Chevron’s Gorgon project under strike threat

This article has been updated

Over one thousand fly-in fly-out (FIFO) workers employed at Chevron’s giant Gorgon gas development in Australia, have voted in favor of a strike action over rosters, hoping to get more time with their families.

The workers, aiming for a 20 days on, 10 day off (2-1) roster, voted in a ballot, after saying that Chevron had refused to properly recognise the impact that long working weeks, far from the workers’ families, have on mental health.

Earlier this month, before the voting began, Australian Manufacturing Workers Union WA’s State secretary Steve McCartney said: “There have been too many deaths and family break-ups from the pressure of FIFO work and trying to ease this is the number one priority of workers.”

The Western Australian branches of the Australian Manufacturing Workers’ Union (AMWU) and the Construction, Forestry, Mining and Energy Union (CFMEU) applied for the protected action ballot after months of negotiations with Chevron’s lead contractor, CB&I, failed to offer any significant change to the 26 days on 9 days off construction roster.


“No real movement on rosters”


The workforce has settled on pay, but has four times voted down the employer’s proposed variations on the existing 26 days on, 9 days off roster.

The workers maintain that the 20/10 roster is consistent with the recommendations of shorter rosters made by the recent WA Parliamentary Inquiry into the mental health impacts of FIFO work. It investigated widespread depression among the workforce, relationship breakdowns and suicides.

“Despite the recommendations of the Parliamentary inquiry, we’ve seen no real movement on rosters,” said McCartney.

“Workers are prepared to spend two-thirds of their time on Barrow Island. They just want one third of their lives for their families.”

CFMEU State Secretary Mick Buchan said the unions welcomed the overwhelming support of workers in the protected action ballot.

“While protected industrial action is always a last resort, we owe it to workers to do everything we can to achieve family friendly rosters,” he said.


Damaging for Australia’s reputation?


Offshore Energy Today has reached out to Chevron for a comment. In an e-mailed response, a Chevron spokesperson said that executing Gorgon was a priority for Chevron and its partners.

On the matter of the proposed strike action, the spokesperson did not comment but directed us to recent statements by the Chamber of Commerce and Industry of Western Australia (CCI), and Australia’s resource industry employer group, AMMA.

Namely, the CCI said on August 24 that Industrial action at Chevron’s Gorgon LNG plant would damage the state’s reputation as an investment destination and could jeopardize future projects.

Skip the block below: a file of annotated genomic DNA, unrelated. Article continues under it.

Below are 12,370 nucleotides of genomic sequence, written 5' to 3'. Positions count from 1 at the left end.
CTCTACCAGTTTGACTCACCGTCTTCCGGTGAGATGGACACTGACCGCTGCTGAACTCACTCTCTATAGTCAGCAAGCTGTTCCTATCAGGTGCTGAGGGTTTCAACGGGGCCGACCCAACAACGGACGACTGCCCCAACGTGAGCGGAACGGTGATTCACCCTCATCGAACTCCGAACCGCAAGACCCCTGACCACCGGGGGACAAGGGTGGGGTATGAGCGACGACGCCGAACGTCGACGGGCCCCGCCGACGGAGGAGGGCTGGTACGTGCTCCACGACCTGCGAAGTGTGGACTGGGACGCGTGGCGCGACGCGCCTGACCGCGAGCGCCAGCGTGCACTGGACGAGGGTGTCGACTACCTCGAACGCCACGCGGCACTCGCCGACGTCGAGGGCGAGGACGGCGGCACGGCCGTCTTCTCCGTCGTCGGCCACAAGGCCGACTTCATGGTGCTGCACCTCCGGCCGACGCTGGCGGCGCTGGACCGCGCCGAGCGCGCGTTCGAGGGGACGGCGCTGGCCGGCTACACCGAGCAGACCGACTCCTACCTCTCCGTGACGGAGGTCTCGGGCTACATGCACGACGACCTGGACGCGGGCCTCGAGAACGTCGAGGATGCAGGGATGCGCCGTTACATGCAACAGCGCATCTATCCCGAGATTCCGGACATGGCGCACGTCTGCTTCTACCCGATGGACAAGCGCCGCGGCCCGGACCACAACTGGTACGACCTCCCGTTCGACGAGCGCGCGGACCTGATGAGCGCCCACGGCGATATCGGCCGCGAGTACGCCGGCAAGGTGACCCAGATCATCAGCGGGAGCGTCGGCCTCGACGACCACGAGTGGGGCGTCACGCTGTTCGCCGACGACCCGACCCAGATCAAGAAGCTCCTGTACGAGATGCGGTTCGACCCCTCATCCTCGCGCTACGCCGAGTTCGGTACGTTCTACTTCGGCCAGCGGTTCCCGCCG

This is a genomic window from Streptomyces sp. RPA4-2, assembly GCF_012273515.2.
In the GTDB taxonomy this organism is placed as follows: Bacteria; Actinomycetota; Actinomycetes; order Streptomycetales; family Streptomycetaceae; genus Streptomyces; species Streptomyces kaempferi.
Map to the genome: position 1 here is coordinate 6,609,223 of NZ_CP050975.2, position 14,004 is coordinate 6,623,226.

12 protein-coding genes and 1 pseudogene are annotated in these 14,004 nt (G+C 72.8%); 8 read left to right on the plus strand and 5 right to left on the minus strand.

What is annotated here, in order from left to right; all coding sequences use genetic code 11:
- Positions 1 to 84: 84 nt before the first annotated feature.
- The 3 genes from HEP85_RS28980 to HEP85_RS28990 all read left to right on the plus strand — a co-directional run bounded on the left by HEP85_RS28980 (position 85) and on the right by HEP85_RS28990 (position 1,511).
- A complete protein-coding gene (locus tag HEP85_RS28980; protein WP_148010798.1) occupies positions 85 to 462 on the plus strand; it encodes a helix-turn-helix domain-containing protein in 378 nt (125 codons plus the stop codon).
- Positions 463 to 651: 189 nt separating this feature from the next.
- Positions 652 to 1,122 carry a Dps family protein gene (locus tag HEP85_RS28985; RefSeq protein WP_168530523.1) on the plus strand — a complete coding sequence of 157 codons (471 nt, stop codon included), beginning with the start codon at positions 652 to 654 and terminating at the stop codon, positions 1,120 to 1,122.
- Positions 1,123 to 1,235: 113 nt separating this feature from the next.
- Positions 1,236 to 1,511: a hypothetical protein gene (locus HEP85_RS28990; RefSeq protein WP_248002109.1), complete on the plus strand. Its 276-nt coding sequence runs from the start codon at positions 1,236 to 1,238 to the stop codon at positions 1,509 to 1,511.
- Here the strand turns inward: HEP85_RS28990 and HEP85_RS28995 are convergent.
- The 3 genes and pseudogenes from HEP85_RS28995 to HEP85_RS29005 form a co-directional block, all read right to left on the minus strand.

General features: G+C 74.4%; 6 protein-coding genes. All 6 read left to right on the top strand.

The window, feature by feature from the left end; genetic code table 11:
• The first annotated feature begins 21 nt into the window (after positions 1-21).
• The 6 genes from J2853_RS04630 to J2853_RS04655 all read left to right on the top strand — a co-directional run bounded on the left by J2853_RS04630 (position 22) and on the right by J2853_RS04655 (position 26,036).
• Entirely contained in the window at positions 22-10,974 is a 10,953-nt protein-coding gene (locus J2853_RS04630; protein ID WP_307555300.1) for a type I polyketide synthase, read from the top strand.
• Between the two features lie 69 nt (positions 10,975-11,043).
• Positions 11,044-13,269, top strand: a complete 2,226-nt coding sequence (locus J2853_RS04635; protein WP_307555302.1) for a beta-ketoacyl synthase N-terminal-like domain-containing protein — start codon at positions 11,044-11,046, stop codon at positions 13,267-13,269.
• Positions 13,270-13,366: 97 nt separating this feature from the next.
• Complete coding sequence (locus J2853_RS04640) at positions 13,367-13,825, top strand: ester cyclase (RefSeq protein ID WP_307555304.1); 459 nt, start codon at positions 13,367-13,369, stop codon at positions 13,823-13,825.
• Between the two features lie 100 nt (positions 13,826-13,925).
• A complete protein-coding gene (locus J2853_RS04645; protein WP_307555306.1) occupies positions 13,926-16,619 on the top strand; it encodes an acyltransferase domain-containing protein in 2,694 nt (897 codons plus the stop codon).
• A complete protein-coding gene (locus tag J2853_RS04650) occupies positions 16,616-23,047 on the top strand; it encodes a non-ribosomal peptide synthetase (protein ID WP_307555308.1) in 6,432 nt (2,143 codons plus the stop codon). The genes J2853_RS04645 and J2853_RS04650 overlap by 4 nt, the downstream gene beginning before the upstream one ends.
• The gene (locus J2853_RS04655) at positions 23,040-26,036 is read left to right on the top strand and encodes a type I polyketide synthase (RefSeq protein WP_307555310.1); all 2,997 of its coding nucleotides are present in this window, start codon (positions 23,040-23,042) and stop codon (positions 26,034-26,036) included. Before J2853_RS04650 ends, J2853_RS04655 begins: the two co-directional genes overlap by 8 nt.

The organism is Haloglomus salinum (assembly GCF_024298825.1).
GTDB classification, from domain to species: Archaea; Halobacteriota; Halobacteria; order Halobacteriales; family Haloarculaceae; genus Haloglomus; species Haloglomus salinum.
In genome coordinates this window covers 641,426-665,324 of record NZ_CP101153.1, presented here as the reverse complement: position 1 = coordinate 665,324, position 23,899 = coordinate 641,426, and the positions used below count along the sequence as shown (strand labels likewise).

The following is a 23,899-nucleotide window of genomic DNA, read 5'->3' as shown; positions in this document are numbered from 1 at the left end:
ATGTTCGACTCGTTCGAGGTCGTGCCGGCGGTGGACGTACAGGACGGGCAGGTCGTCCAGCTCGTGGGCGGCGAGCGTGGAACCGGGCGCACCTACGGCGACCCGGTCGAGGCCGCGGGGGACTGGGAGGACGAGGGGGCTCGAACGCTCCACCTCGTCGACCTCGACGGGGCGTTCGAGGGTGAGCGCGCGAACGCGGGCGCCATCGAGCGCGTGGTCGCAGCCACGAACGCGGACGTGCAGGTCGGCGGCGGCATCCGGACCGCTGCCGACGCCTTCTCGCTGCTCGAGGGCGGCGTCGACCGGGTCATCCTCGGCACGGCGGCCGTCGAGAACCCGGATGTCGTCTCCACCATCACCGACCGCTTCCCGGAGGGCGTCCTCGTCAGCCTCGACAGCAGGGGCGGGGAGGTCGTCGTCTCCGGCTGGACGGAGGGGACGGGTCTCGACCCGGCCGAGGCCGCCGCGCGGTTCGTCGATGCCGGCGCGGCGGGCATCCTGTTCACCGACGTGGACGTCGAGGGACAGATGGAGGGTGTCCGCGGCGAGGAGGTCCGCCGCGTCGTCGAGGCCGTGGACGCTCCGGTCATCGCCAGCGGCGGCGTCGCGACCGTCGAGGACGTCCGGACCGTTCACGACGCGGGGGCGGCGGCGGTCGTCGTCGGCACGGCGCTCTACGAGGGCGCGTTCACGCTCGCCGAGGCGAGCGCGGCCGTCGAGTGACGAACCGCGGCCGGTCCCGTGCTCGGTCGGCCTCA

CCI Chief Executive Officer Deidre Willmott said the unions had acted without any consideration beyond their own self-interest.

“As the majority of the resources industry is cutting costs in response to market conditions, people must be shaking their heads at this destructive and self-defeating industrial action.

“Make no mistake, if the unions walk off the job it will not just hurt Chevron, it will make investors think twice about developing new resources projects in Western Australia which will hurt economic growth and job creation.

In a separate statement, AMMA said that a strike action at Gorgon would have a damaging effect on Australia’s international reputation as being ‘open for business’.

“This is an irresponsible and reckless action by the unions in urging employees toward industrial action. Industrial disputation is in nobody’s best interest – not the employees or the contractor companies involved,” says AMMA CEO Steve Knott.

“The solution lies in continued good faith negotiations. We encourage the unions to consider the national impacts of striking and choose a more responsible path to resolving the impasse.”




The Gorgon Project is developing the Gorgon and Jansz-Io gas fields, located within the Greater Gorgon area, between 130 and 220 kilometres off the northwest coast of Western Australia.

It includes the construction of a 15.6 million tonne per annum (MTPA) liquefied natural gas (LNG) plant on Barrow Island and a domestic gas plant with the capacity to supply 300 terajoules of gas per day to Western Australia.

Gorgon LNG will be offloaded via a 2.1 kilometers long loading jetty for transport to international markets. The domestic gas will be piped to the Western Australian mainland.


The article above has been updated to include statements by Chevron, AMMA and CCI.

Offshore Energy Today Staff